Ring of Sugar
A Research Project on the South Pacific's Human Geography and Contemporary Art on Topological Psychology
Chen Hsiang-Wen (curator) has been spotlighting intersections in humanities history between Taiwan and Southeast Asia since 2016. In Ring of Sugar, Chen focuses on cane sugar, an important cash crop in Taiwan, for her curatorial research.
She studied related iconological history and colonial backgrounds and conducted interviews on creative/curatorial case studies by modern artists. The research was then complemented with related information and case studies from the Philippines and Indonesia to outline the interaction between the colonization of South Pacific islands and modern art, which will further serve as the basis for future art curation. The research project included three major tasks: First, to compile a history of cane sugar in Taiwan. The Dutch East India Company transformed cane into a cash crop during their time in Taiwan, transforming the role of cane in the history of colonial Taiwan. The transformation of the Philippines' cane sugar industry occurred similarly, i.e., the cane sugar industry existed in the Philippines since the early stages of the Spanish colonial period and is now a source of conflict between farmers, landowners, the government, and the mafia. Artists responded to related topics in interviews by co-curator Tsai Ming-jun for the Mattauw Earth festival and the creative discussion held by artists Hsu Chia-Wei, Chang Ting-Tong, and Cheng Hsien-Yu for the Taiwan-Japan Cane Sugar History Research Project.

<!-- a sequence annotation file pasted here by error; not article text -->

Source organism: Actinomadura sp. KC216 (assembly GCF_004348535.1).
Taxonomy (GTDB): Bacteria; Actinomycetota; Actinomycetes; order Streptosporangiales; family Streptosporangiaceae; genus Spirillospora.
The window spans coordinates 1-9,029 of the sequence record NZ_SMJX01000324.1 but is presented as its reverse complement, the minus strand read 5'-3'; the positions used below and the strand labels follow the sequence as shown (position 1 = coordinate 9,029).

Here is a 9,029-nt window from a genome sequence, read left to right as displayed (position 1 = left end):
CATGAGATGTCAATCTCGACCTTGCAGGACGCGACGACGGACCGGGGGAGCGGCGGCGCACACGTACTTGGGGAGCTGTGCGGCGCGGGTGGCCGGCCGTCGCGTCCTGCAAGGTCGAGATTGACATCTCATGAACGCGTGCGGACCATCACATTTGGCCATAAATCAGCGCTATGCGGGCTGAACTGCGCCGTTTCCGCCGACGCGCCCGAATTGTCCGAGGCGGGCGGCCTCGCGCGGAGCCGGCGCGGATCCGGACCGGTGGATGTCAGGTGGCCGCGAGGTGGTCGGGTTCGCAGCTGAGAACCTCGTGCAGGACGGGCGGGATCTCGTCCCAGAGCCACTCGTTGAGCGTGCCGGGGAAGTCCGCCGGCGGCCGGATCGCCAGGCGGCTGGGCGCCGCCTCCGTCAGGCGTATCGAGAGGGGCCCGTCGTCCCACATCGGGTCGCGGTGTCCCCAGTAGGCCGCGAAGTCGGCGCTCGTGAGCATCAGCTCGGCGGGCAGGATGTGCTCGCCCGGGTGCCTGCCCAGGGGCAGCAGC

Chen Hsiang-Wen is an independent curator that is now serving as Art Director at the Digital Art Center, Taipei. She recently curated Is/In-Land: Mongolian Taiwanese Contemporary Art Exchange Project (co-curator), Hybrid and Metamorphosis: Yang Mao-Lin's Mythology, Golden Jasmine (A Record of the Tobacco Industry in Meinong: Solo Exhibit by Lo Yi-Chun), etc. Her research and curation focus on studying the texture of Taiwan's cultural history and its radiating historical and geographical axes to build a psychological topography of Asia.